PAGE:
Last year, going on pilgrimage to Spain, France and Portugal, our band of pilgrims walked in the footsteps of the saints, ordinary men and women, who lived their faith in ordinary routine and extraordinary ways. Often throughout the church year, we, too, can walk in the footsteps of the saints.
This past week we walked with Saints Dominic, Teresa Benedicta of the Cross, Lawrence, deacon and Martyr, Clare of Assisi, Jane Chantal, founder of the Visitation sisters, Pope Pontian and Hippolytus. None of these saints were perfect human beings, but each one discovered their mission, their vision from Christ on how to live their life in faith and trust.
Saint Dominic saw the need for good preachers to reach the ordinary person searching for a richer faith life, sharing with them the results of contemplation; or simply said, to “speak only of God or with God.” His alliance with Francis of Assisi made a powerful complementary dynamic, the contemplation of the Dominicans joined with the pastoral action of the Franciscans.
Saint Lawrence is better known by the legends that sprung up about him rather than the faith life he lived, except that we know he died for Christ. Serving the church as one of the early deacons, he did his best to serve the poor and probably died a martyr’s death. He is my patron saint.
Saint Teresa Benedicta formerly a Jew, Edith Stein, and later an atheist, experienced her conversion and felt drawn to the Carmelite order, a noted philosopher and writer, she was sent to the Netherlands by her superiors when Hitler began his pogrom against the Jews. She was deported from the Netherlands to Auschwitz where she died in the gas chamber along with countless other women on August 9, 1942. In the end, she was true to her faith and did not waver.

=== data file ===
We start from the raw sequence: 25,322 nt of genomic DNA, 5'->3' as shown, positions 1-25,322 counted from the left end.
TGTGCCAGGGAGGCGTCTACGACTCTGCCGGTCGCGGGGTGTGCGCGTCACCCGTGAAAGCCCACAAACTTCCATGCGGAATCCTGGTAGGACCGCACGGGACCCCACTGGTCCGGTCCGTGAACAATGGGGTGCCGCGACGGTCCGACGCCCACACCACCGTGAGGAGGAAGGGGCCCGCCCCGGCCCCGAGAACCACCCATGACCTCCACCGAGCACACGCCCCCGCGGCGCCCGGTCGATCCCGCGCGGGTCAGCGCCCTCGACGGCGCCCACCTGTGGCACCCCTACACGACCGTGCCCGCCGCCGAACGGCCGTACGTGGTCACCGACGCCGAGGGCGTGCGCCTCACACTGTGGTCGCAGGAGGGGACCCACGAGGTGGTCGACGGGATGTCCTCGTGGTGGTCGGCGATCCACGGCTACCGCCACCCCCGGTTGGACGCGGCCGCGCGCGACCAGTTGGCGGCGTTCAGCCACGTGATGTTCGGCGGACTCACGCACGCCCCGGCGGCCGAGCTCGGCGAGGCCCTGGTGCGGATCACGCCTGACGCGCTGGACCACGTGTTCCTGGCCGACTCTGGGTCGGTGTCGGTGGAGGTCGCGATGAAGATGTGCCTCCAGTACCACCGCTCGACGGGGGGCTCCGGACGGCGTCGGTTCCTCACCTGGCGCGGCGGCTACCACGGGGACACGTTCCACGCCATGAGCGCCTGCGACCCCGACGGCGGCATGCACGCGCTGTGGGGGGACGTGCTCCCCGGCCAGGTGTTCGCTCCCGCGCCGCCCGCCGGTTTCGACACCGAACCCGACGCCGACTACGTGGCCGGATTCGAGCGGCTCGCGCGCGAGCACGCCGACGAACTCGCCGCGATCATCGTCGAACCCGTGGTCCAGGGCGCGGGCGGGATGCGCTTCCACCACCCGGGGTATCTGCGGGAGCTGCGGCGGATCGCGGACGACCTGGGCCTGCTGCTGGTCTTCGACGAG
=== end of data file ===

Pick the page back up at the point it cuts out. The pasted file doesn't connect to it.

You can look up more information on each of these saints at saintoftheday.org and find a thoughtful phrase or prayer to guide your personal reflections.
But I must mention Saint Clare, close friend of Francis of Assisi, who founded the Poor Clares. Along with the other women who joined her, they lived simple, austere lives devoted to prayer. Visiting the convent where she lived in Assisi made it very clear how austere were the lives of these women who protected Assisi from attack by holding up the monstrance for the invaders to see. She is the co-patron of our diocese along with Saint Joseph.
What moves me is that each one of these people struggled with their faith, deepened their prayer through focus and attention, never giving up or settling for less. Yes, times are different, but the struggle to be faith filled people never changes. Though we will not directly imitate their lives, we might find inspiration in how to live our lives in faith and trust from their example. Their lives are windows through which we can see the light and love of Christ, and always experience God’s healing mercy.
Father Larry Hendel, Pastor